The purple and blue flowers are a distant second as the most prevalent color with trumpet-shaped blooms on sturdy, stalky plants as well as a more delicate, purple-pink, iris-like flower here and there and robust sage bushes with delicate lavender flowers. And occasionally we come across patches of white or yellow pedaled daisies confidently swaying in the wind. Tiny, intense pink blooms that only dot a portion of their heather-like green mounds at any one time and wild-rose-like pink blossoms growing on a plant with a more herb-like leaf are the predominant pink flowers we see. And occasionally we spot the divas of our wildflower world: the brilliant red poppies. They are few in number here but are always the show-stopper wherever they make an appearance. Seeing them is like seeing an old friend as we know that red poppies will be dotting our route for the next several months and in as many countries.
A Cretan insect-trapping flower.
But it was on a short gorge walk at Kato Zakros that we spotted the strangest flower: an insect-trapping, U-shaped purplish flower growing close to the ground. At a little over 2” long the blossom is massive compared to the small, delicate leaves and its supporting vine. Later a German tourist rattled off the botanical name too fast for me to take it in but he added that the species was unique to Crete.
Another pair of German tourists that Bill spoke with in German was quick to inform us that it wouldn’t be long until much of Crete turned brown from the summer heat. No doubt the abundant and brilliant clover and the assortment of wildflowers would quickly wither with only the irrigated areas retaining their green.
A Closer Look at Those Cretan Mountains
Though I love the lush coolness of forests and trees, these more barren lands do make for more interesting peering at the geologic formations. Unlike many of its rugged Mediterranean neighbors, Crete has got enough top soil to be agriculturally significant but it still has a lot of exposed rock to keep us guessing about its history.
We learned a new geological term on Santorini: phyllite, which was one of the rare, non-volcanic layers to be found there. And it turns out that there are enough phyllite-looking rock layers on Crete to anchor that word into our daily vocabulary. As we understand it, phyllites are rock formations made up of thousands of thin layers of slate-like rock that often have become undulating or wavy and may have the sheen of mica. Phyllites are fissile (split easily along close parallel planes) and are usually red, green or gray. Cross-sections that we have seen almost look like wood grain.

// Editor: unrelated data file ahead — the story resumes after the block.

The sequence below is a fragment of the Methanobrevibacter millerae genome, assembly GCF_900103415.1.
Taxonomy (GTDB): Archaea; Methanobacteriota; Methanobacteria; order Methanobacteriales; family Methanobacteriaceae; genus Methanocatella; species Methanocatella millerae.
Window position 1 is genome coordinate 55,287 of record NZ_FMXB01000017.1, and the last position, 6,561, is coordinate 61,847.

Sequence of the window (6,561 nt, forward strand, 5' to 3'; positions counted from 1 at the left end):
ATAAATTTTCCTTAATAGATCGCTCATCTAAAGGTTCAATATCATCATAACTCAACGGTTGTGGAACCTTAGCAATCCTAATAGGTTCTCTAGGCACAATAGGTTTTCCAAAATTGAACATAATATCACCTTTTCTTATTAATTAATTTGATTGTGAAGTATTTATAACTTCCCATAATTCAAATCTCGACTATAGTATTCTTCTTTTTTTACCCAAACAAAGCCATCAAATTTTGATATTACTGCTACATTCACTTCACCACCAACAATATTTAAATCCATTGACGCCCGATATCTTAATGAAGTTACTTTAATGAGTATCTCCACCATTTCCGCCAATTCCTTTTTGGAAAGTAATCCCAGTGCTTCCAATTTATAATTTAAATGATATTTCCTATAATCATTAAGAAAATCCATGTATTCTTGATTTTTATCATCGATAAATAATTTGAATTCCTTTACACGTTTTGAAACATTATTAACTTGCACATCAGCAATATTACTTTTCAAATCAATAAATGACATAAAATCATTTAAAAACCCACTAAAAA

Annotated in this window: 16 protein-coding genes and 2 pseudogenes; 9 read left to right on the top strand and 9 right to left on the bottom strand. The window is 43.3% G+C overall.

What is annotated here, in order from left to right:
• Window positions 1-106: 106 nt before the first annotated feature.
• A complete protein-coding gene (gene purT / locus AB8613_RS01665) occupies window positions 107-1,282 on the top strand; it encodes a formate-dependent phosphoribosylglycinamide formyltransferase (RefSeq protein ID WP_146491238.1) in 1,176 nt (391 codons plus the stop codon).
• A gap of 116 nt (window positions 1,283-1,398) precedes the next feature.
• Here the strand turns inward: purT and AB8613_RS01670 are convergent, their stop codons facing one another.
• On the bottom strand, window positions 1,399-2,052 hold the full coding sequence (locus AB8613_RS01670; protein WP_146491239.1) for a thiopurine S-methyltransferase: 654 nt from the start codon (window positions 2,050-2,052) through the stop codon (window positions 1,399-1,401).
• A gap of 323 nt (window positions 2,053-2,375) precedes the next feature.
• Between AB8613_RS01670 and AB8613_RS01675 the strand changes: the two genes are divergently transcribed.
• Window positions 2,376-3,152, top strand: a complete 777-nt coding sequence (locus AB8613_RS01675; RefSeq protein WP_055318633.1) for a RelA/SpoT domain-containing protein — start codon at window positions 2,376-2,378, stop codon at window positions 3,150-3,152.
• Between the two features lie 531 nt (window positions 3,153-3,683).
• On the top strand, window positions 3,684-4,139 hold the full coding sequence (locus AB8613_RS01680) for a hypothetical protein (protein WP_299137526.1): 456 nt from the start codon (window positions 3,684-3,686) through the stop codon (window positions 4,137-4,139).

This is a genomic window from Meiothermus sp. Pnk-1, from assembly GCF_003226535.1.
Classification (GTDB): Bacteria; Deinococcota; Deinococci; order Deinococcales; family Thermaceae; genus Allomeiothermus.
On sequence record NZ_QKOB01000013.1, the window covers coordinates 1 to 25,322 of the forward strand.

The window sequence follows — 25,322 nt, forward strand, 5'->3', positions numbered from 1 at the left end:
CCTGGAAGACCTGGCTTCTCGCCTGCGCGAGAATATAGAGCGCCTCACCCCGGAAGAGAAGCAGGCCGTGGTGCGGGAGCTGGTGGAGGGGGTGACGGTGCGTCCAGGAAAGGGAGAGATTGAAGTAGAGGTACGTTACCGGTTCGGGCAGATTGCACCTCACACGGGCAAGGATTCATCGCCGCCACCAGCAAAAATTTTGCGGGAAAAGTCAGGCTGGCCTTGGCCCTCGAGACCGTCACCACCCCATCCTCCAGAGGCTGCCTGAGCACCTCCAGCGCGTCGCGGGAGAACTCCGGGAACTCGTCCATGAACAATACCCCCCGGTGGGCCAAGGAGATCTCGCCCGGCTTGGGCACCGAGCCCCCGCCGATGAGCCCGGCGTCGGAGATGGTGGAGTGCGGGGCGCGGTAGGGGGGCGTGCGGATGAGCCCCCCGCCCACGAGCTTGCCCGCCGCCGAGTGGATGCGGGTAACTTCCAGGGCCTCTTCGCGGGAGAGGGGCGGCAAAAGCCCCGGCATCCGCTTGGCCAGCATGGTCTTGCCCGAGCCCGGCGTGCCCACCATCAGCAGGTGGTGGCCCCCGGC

Some of the Cretan phyllite layers that have gotten us off our bikes for a closer look are jumbles of heathery jade greens and heathery lavenders. These layers will sometimes be folded back on themselves in a section only a foot long or may be twisted so areas are fraying and fracturing off the sheer wall. We have seen these stunning and colorful phyllite layers inland on road cuts and on steep coastal cliffs. They have quickly become one of our favorite geologic sightings on Crete.
Rarely did the scenery look back at us.
When we were riding to the eastern tip of Crete we traversed a long section of deep purply-red earth and rocks. The start-stop of the layer was quite distinct and the red tones showed through on dirt roads, tilled fields and rock exposed by roads cut through small hills. There also have been fascinating ancient mudstone layers that cause us to pause and poke at the earth. Some of these mud-like layers have eroded in startling ways: almost rock-hard crusts creating curious, room-sized hollows; undercutting leaving behind threatening overhanging ledges; perplexing, hard-mud vertical plates formed from an unimaginable erosion process; and odd, nodule-like rocks or clumps in otherwise fine-grained mudstone. And then there are the very familiar gray-white craggy and mound-shaped rocks that we have seen in Croatia and other Mediterranean countries. But this time we realized that we were playing kind of a “Where’s Waldo?” picture game as a more concentrated look at some of the mound-like rocks in the distance revealed that they were actually perfectly camouflaged sheep.
Doors: Windows into a Culture?
Over a year ago I fantasized about someone filling a coffee table book with pictures of the delightfully decorative doors and doorways of Prague. Many of the of Prague’s large old town buildings have doors that are finely crafted in stone, wood or metal and range from grand to fanciful. The doors of the old Cretan villages we are visiting tell another story: not a story about an artistic rampage as in Prague but a story of ‘just enough’ as these doors are only about function. There are the rusted-in-place steel doors that have the deep, rich tones of fine woods; the rust-spotted corrugated metal doors; the doors made of half inch thick metal rope welded into a diamond grid pattern; and then the more welcoming, once-painted narrow metal doors that are almost half covered with glass panes.